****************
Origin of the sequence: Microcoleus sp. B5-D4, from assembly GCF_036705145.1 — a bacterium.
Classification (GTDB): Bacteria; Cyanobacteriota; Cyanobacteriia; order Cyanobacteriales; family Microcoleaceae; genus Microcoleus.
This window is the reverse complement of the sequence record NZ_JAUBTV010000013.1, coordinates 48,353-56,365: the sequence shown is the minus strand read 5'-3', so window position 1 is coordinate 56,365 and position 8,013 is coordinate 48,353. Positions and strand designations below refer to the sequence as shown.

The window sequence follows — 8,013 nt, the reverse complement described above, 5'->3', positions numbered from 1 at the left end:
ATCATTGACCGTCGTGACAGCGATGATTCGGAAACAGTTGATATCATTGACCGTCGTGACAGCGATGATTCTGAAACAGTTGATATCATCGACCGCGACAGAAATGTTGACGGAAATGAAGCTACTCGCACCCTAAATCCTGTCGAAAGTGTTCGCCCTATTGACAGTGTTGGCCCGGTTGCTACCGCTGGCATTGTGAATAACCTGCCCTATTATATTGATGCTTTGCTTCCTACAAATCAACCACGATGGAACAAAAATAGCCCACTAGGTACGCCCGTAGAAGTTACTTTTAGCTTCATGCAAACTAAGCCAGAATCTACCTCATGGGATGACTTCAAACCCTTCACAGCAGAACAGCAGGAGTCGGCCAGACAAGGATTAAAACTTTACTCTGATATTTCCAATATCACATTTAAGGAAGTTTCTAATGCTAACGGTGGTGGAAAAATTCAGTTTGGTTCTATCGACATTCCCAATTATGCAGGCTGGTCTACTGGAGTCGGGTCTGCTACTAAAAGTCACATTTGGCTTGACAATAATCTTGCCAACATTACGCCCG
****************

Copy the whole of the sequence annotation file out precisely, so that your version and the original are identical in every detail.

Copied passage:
Origin of the sequence: Microcoleus sp. B5-D4, from assembly GCF_036705145.1 — a bacterium.
Classification (GTDB): Bacteria; Cyanobacteriota; Cyanobacteriia; order Cyanobacteriales; family Microcoleaceae; genus Microcoleus.
This window is the reverse complement of the sequence record NZ_JAUBTV010000013.1, coordinates 48,353-56,365: the sequence shown is the minus strand read 5'-3', so window position 1 is coordinate 56,365 and position 8,013 is coordinate 48,353. Positions and strand designations below refer to the sequence as shown.

The window sequence follows — 8,013 nt, the reverse complement described above, 5'->3', positions numbered from 1 at the left end:
ATCATTGACCGTCGTGACAGCGATGATTCGGAAACAGTTGATATCATTGACCGTCGTGACAGCGATGATTCTGAAACAGTTGATATCATCGACCGCGACAGAAATGTTGACGGAAATGAAGCTACTCGCACCCTAAATCCTGTCGAAAGTGTTCGCCCTATTGACAGTGTTGGCCCGGTTGCTACCGCTGGCATTGTGAATAACCTGCCCTATTATATTGATGCTTTGCTTCCTACAAATCAACCACGATGGAACAAAAATAGCCCACTAGGTACGCCCGTAGAAGTTACTTTTAGCTTCATGCAAACTAAGCCAGAATCTACCTCATGGGATGACTTCAAACCCTTCACAGCAGAACAGCAGGAGTCGGCCAGACAAGGATTAAAACTTTACTCTGATATTTCCAATATCACATTTAAGGAAGTTTCTAATGCTAACGGTGGTGGAAAAATTCAGTTTGGTTCTATCGACATTCCCAATTATGCAGGCTGGTCTACTGGAGTCGGGTCTGCTACTAAAAGTCACATTTGGCTTGACAATAATCTTGCCAACATTACGCCCG